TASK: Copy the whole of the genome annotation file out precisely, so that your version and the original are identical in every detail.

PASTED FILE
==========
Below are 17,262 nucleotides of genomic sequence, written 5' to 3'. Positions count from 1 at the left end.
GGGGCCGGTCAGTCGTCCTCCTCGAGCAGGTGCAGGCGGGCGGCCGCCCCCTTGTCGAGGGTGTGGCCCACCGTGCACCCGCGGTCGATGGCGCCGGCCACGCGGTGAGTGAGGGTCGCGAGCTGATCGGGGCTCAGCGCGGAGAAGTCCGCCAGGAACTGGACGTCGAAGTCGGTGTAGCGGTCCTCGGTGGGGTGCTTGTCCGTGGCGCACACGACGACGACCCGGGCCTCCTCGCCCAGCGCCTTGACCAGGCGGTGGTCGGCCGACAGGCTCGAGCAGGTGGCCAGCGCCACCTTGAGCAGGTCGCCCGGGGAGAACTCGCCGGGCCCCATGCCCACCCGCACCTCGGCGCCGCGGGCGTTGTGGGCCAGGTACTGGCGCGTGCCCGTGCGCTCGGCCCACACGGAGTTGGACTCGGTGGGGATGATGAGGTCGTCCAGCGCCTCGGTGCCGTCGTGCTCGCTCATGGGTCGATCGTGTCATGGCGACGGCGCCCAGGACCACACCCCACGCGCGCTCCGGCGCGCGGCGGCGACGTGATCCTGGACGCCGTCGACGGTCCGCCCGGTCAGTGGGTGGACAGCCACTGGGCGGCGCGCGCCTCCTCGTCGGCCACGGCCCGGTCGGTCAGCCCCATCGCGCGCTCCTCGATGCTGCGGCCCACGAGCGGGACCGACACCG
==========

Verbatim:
Below are 17,262 nucleotides of genomic sequence, written 5' to 3'. Positions count from 1 at the left end.
GGGGCCGGTCAGTCGTCCTCCTCGAGCAGGTGCAGGCGGGCGGCCGCCCCCTTGTCGAGGGTGTGGCCCACCGTGCACCCGCGGTCGATGGCGCCGGCCACGCGGTGAGTGAGGGTCGCGAGCTGATCGGGGCTCAGCGCGGAGAAGTCCGCCAGGAACTGGACGTCGAAGTCGGTGTAGCGGTCCTCGGTGGGGTGCTTGTCCGTGGCGCACACGACGACGACCCGGGCCTCCTCGCCCAGCGCCTTGACCAGGCGGTGGTCGGCCGACAGGCTCGAGCAGGTGGCCAGCGCCACCTTGAGCAGGTCGCCCGGGGAGAACTCGCCGGGCCCCATGCCCACCCGCACCTCGGCGCCGCGGGCGTTGTGGGCCAGGTACTGGCGCGTGCCCGTGCGCTCGGCCCACACGGAGTTGGACTCGGTGGGGATGATGAGGTCGTCCAGCGCCTCGGTGCCGTCGTGCTCGCTCATGGGTCGATCGTGTCATGGCGACGGCGCCCAGGACCACACCCCACGCGCGCTCCGGCGCGCGGCGGCGACGTGATCCTGGACGCCGTCGACGGTCCGCCCGGTCAGTGGGTGGACAGCCACTGGGCGGCGCGCGCCTCCTCGTCGGCCACGGCCCGGTCGGTCAGCCCCATCGCGCGCTCCTCGATGCTGCGGCCCACGAGCGGGACCGACACCG